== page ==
it frosts glass, and in theory should work in a similar way for plastic. I’m just going to spray it straight on top
without any scuffing, and see how it goes. After a few passes it wasn’t really adhering
well, as we can see, also showing some peeling. But it was a bit cold, and I probably went
a bit too heavy, so in this case, it’s probably best to go with many lights coats. It was pretty rough, so I decided to wet sand
it a bit with some soapy water and 2000 grit sandpaper. Then I went with light coats. And it turned out better, but not perfect. Then to top it off I’ll chuck on my cheap
blank white PBT keycaps. I would like you know try other caps, but
my keycap game is super weak, but it matches the theme anyway. And here it is. And it’s so so much cleaner. Without the underglow on, it’s completely
different. It’s much more sleeker and cleaner, and
hides all those extra lines that could be seen through the plastic. The inner diffused plastic piece is hidden
now, as well as the bottom halves of the keyswitches. It’s also not so reflective and shiny, and
is more subdued and matte, blending in much better with the top aluminium piece. I didn’t protect it with a top coat yet,
but it looks like it wouldn’t impact on the look, so a nice satin or matte clear coat
would probably be fine. But of course, the underglow. Again, just a billion times better looking
in my opinion. So much more cleaner, shows off the colours
better, and all of a sudden makes it look so much more premium. From the top view we now have a glowing ring
around the edge, which looks neat. The individual LEDs are still quite sharp
though, and can still be easily seen. I actually didn’t spray the inside of the
case, and I’m quite tempted to do so, but we’d make it a bit more dim. The usual method to achieve this look would
be with frosted acrylic which is also thicker than this, creating a much more cleaner and
diffused aesthetic. Motospeed did try, but only with the thin
piece inside the outer shell, ending up with a weird look. I think the outer casing would look fine in
a completely transparent design, where the PCB and internals are shown, but this isn’t
the case here. They also gave me this keyboard case, which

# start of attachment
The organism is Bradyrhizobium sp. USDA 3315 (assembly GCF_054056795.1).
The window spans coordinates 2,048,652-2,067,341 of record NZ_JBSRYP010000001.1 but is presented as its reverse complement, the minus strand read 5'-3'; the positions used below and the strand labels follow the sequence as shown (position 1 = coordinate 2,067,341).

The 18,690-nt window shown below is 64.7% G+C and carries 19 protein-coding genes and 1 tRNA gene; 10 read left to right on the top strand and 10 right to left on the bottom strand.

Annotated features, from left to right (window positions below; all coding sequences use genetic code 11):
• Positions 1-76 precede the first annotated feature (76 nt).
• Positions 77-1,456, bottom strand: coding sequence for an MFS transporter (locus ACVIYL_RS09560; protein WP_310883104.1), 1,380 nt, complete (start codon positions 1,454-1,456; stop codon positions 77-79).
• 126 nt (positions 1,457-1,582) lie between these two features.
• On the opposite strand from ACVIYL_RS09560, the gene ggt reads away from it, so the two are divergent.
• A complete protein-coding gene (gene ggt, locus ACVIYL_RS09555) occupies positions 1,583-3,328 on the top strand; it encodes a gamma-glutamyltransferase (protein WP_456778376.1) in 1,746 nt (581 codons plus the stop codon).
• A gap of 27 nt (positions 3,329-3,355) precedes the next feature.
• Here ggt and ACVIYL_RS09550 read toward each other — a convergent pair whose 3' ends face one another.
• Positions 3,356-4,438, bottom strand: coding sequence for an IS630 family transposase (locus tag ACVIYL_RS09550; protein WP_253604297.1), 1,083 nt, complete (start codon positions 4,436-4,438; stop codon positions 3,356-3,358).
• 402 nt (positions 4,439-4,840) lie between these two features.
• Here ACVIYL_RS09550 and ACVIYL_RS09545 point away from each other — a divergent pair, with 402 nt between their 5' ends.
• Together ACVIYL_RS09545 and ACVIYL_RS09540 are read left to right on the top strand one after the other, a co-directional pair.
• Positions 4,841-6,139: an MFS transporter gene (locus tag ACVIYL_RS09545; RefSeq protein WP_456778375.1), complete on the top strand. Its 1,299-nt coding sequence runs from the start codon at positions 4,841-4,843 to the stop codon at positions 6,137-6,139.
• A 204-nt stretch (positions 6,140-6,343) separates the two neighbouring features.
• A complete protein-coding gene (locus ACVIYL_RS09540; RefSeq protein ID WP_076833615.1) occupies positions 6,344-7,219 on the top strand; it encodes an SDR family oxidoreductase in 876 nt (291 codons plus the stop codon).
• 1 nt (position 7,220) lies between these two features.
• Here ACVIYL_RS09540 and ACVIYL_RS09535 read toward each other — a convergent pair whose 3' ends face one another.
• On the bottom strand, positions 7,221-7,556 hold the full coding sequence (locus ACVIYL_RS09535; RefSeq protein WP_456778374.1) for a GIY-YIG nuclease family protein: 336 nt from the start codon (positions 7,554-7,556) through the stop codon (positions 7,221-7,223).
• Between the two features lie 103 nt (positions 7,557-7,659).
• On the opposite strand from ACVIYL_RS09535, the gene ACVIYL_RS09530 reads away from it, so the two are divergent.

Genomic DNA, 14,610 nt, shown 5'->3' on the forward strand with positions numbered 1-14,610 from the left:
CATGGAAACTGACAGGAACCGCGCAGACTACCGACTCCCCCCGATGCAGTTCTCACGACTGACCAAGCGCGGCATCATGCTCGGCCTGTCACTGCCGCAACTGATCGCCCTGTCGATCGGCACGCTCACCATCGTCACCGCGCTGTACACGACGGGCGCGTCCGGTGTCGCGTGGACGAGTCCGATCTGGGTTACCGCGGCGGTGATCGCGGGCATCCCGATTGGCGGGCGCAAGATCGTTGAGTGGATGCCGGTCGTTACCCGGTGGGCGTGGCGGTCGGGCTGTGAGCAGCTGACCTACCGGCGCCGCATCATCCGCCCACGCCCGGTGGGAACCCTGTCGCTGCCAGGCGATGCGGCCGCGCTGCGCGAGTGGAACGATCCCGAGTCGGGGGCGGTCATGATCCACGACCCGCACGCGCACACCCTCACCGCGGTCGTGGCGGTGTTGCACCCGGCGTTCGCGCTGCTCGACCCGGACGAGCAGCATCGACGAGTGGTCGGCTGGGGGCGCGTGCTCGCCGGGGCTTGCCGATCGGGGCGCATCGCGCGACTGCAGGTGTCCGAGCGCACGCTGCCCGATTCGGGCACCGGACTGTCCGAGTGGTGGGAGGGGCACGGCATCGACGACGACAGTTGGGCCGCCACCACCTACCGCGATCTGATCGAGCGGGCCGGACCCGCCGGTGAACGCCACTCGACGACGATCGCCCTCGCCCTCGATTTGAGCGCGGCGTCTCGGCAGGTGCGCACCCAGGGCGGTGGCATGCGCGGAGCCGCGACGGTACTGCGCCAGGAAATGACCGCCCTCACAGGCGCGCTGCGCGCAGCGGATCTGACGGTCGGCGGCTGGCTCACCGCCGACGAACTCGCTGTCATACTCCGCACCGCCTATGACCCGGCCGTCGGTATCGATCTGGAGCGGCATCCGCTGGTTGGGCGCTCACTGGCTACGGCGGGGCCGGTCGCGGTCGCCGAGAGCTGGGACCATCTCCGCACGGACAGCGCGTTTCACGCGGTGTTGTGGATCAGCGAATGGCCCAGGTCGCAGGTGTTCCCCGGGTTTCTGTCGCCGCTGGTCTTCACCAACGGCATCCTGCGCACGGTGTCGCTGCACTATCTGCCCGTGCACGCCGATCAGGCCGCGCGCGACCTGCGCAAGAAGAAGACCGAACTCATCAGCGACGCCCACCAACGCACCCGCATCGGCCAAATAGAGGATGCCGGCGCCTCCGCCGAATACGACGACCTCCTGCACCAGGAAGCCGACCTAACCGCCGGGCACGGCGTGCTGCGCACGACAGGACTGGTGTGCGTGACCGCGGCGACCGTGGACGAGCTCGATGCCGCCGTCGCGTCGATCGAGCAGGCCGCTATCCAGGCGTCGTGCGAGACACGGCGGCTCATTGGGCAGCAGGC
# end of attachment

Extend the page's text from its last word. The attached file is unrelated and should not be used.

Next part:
is really useful for protecting your keyboard during transportation. It’s made from 3mm felt, and actually has
the Cherry logo lasered on it. Plus a bit more below that, which it probably
could have gone without. It can be had in different sizes, but this
is the tenkeyless version, and the keyboard fits snugly. It’s also nice to have a velcro strap for
the cable on the K87s. And it secures with a strap, and I’d say
it does a pretty good job of protecting your board inside your bag. Also, I messed up my footage where I went
through all the lighting modes, so it’s scattered with no narration over the conclusion. Overall it’s a unique product from Motospeed. It is a light keyboard with just the aluminium
plate and the plastic case, but it’s still solid enough. And it’s nice to get a tenkeyless offering
from Motospeed, instead of just full sized boards. I think the aesthetic design is a bit mixed
up as I explained, and it would be nice to get more budget boards without the gamery
font on the keycaps. But there’s definitely potential in the
keyboard. The frost glass spray isn’t the cheapest
here in Australia, at over 10 bucks. But in the U.S it can be had for around 5
dollars, and you’ll only be using a little bit, so I’ll get more out of mine. It also has a completely standard layout,
so changing the keycaps can be an option in the future, giving it even more potential. Thanks again to for providing
the keyboard and being a long time supporter of the channel. I’ll leave links in the description.